Saturday, 9 January 2016

Final Week for Griffith in Laos – A time to reflect on the trip of a lifetime

PROJECT: Nursing – Griffith University
WRITTEN BY: Laura Maskell

Group A successfully passed another hard-earned weekend. However when Sunday afternoon hit, the group begin to travel back to our new new village, ecstatic to undertake our final week in Ban Na Pho.

When we arrived, we were greeted by our new homestay families and were made to feel as welcomed and comfortable as possible. Strangely we all found it somewhat relaxing to be back in the mountains.

The next day, clinics proceeded as normal. We travelled to multiple villages to share health education and medical assistance. This week colds, reflux and muscle pain were again the biggest issues seen within the villages, however, there were more dental issues than previously.

Earlier in the week the group was presented with a two-month-old baby girl, who was severely underweight and had significant trouble breathing. The group made the immediate decision to send the baby to the Laos Friend hospital for children in Luang Prabang, where she received treatment for malnutrition. A few days later the parents reported back that their baby was gaining weight and was on the road to a full recovery. They also expressed their deepest gratitude for making hospitalisation, living expenses and transportation available.

Upon arriving at one of our village clinics, the group spotted a young boy with cerebral palsy sitting in a dismantled, rotting wheelchair, which was donated four years ago by another Griffith nursing team. The group made the executive decision to buy a new wheelchair, and delivered it later that week. The boy was ecstatic to receive his new chair, and immensely thankful.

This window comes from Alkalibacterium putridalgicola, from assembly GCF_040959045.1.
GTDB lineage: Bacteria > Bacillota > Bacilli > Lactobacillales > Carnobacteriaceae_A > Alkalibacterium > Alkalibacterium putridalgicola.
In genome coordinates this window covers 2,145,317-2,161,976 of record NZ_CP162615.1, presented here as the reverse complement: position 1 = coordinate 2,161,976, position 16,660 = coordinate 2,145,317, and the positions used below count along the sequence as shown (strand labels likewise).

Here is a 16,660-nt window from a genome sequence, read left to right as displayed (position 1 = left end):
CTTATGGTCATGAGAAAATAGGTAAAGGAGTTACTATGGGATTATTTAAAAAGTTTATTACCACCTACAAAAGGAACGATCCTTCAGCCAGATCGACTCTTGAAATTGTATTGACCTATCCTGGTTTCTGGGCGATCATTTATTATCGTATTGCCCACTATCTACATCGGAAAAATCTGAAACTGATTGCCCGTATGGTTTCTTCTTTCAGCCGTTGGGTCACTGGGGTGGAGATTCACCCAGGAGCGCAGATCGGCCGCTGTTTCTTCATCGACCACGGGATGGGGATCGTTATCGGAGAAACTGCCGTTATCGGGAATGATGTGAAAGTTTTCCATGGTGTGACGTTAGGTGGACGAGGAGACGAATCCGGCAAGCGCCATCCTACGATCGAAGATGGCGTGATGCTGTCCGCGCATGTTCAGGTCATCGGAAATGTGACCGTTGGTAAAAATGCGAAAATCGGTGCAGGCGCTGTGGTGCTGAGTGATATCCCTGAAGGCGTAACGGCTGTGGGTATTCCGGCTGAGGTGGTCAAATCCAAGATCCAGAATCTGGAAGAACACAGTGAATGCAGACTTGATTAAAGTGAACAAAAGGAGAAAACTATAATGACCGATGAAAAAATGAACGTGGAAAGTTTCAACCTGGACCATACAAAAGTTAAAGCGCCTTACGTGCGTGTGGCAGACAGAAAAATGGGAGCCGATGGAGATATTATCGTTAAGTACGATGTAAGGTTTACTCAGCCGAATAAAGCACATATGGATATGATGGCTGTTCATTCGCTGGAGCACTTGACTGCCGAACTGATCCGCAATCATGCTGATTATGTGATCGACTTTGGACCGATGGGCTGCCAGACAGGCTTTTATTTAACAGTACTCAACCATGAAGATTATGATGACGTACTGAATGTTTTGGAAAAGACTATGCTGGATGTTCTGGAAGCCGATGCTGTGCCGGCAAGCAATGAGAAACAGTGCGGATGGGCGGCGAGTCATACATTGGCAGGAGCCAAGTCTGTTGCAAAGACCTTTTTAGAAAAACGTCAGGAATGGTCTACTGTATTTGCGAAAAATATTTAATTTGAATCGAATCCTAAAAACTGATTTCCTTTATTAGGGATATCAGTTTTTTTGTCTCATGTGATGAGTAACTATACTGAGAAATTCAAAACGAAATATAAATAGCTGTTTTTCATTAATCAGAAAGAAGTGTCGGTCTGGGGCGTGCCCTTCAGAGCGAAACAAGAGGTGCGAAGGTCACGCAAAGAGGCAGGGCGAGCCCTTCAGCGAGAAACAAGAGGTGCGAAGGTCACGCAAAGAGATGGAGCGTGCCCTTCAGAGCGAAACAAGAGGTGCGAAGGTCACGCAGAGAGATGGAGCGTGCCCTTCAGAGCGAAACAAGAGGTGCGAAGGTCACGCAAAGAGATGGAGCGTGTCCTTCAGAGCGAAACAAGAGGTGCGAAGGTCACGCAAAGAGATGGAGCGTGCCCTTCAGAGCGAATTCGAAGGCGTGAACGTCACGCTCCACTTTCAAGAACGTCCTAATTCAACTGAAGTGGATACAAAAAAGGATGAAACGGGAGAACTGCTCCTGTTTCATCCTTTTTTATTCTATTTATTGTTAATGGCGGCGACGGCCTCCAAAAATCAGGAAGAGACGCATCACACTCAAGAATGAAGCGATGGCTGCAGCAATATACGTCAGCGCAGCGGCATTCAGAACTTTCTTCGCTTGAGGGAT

Towards the end of the third week, Group A also sent two men with hernias to the Luang Prabang hospital for a removal surgery. The following Monday, before heading to the airport, the group visited the men in the Army hospital. They said we had changed their lives and were very blessed to have had this opportunity.

Within the clinics, Group A alone saw a total of 1260 people, and enabled five individuals to go to the Luang Prabang hospital.

Overall this opportunity has given Group A an outstanding view of primary health care, allowing us to appreciate what we have back home and how we together can make a difference to the Laos people. The clinics have opened our eyes, teaching us that so little can do so much.

The clinics allowed us to experience the Laos culture, however, we all left wishing we could do more as what we could give was limited. The people of Laos were so appreciative and valued our help both in education sessions and clinics. Although the language barrier was difficult, the translators were excellent and our attempts to speak the language were deeply appreciated and sometimes very amusing to the local people.

I believe we have all left this trip with a richer appreciation of what we have, and have filled our hearts with happiness as we look back on the differences we have made.

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